As a result, it is not clear if other marriages were with non-Jewish spouses, though most were not, in fact. However, readers of Gershom Scholem’s memoir, From Berlin to Jerusalem, will recognize two mixed marriages listed here without comment: Käte Hirsch to Walter Schiepan in 1911 and Werner Scholem to Emmy Wichelt in 1917. It is also recorded in this Bible that Gershom Scholem and his first wife, Elsa “Escha” Burchhardt, married on 5 December 1923—Gershom’s 26th birthday. (In From Berlin to Jerusalem, Scholem writes, “We married in November 1923 on the roof of the Mizrahi teachers’ seminary.”)
Many of the entries in the Bible mention where events took place. Fritz Hirsch was born in 1875 and died in 1876 in Leobschütz (today, Głubczyce, Poland), where Hermann was then working for the Jewish community. By 1878, the family had moved to the Berlin area. The wedding of Betty Hirsch and Arthur Scholem took place in the newly built synagogue of Charlottenburg, then an independent city adjacent to Berlin. In the years before World War I, Charlottenburg had an affluent population, a well-respected technical college, new department stores, and a sizeable Jewish community with several synagogues. Among them was a private synagogue partially owned by Betty’s father.
When Betty married Arthur and moved to central Berlin, she entered a different world from Charlottenburg. Though central Berlin also had a large Jewish community, it was more diverse than Charlottenburg—religiously, culturally, and economically. It was also the seat of royal power and the center of Germany’s newspaper industry, which was important for the Scholems, who were printers. In the years before World War I, Betty’s sister Käte and brother Hans lived in Schöneberg, another independent city adjacent to Berlin. Though generally not as affluent as Charlottenburg, Schöneberg was largely middle-class and had a substantial Jewish community. The so-called Bavarian Quarter of Schöneberg was home to particularly large, upper-middle-class Jewish population in the 1920s and early 1930s.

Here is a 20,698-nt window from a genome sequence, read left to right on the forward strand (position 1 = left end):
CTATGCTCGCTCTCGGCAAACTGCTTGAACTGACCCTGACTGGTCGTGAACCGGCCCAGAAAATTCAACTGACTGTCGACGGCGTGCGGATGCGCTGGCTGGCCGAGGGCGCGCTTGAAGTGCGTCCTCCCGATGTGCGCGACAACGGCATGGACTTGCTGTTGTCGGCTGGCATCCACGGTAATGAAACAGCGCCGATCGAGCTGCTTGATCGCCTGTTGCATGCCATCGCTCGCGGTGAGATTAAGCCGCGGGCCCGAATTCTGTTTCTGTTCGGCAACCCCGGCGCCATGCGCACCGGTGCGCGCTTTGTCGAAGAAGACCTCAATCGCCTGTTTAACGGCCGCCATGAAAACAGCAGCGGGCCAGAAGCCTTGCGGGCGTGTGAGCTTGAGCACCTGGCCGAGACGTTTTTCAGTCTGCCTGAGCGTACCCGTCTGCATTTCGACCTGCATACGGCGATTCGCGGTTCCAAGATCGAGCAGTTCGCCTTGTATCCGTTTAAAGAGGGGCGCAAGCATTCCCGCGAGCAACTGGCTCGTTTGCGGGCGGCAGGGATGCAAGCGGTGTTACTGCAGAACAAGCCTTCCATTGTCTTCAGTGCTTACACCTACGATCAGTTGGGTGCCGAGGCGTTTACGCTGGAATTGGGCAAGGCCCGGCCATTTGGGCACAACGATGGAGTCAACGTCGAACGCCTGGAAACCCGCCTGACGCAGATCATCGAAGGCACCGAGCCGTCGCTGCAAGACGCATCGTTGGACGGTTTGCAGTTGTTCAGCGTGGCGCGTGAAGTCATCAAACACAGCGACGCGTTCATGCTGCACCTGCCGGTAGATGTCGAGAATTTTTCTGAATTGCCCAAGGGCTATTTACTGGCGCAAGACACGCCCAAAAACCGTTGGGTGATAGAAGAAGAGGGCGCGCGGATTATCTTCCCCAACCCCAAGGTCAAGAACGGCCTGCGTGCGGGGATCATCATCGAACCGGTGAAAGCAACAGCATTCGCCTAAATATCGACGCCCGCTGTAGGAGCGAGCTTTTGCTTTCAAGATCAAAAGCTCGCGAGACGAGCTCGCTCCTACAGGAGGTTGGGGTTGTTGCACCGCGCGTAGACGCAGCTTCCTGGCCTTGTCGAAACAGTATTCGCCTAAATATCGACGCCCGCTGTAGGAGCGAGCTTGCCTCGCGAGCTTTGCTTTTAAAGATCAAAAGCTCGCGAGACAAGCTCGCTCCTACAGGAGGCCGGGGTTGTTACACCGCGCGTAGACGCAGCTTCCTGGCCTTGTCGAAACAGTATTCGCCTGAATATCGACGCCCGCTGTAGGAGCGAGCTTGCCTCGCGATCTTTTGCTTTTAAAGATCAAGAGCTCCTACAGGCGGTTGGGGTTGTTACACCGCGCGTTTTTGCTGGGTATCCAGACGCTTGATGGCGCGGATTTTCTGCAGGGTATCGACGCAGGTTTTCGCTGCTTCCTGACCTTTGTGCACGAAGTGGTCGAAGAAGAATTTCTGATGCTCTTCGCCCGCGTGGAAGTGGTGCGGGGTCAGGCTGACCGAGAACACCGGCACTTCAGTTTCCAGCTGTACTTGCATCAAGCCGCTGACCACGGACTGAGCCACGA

While Aron Hirsch worked a butcher in the small town of Reetz, which had less than 100 Jews, Hermann Hirsch became a successful man and a leader of the Jewish community in Charlottenburg. In this Bible, he recorded a number of happy events, including the purchase of a house in Charlottenburg, the purchase of property for the construction of a synagogue, and his election to Jewish communal office. He was active in Berlin Jewish communal affairs. Two of Hermann’s children were able to study at university, a rarity for any Germans in that era and something exceptionally unusual for women. It is noted in the Bible that Hans Hirsch earned a doctorate at the University of Berlin and Käte Hirsch earned a doctorate in medicine at the University in Freiburg. She then opened a medical practice in Schöneberg. Hans, who worked as a chemist, later received his license as a patent attorney.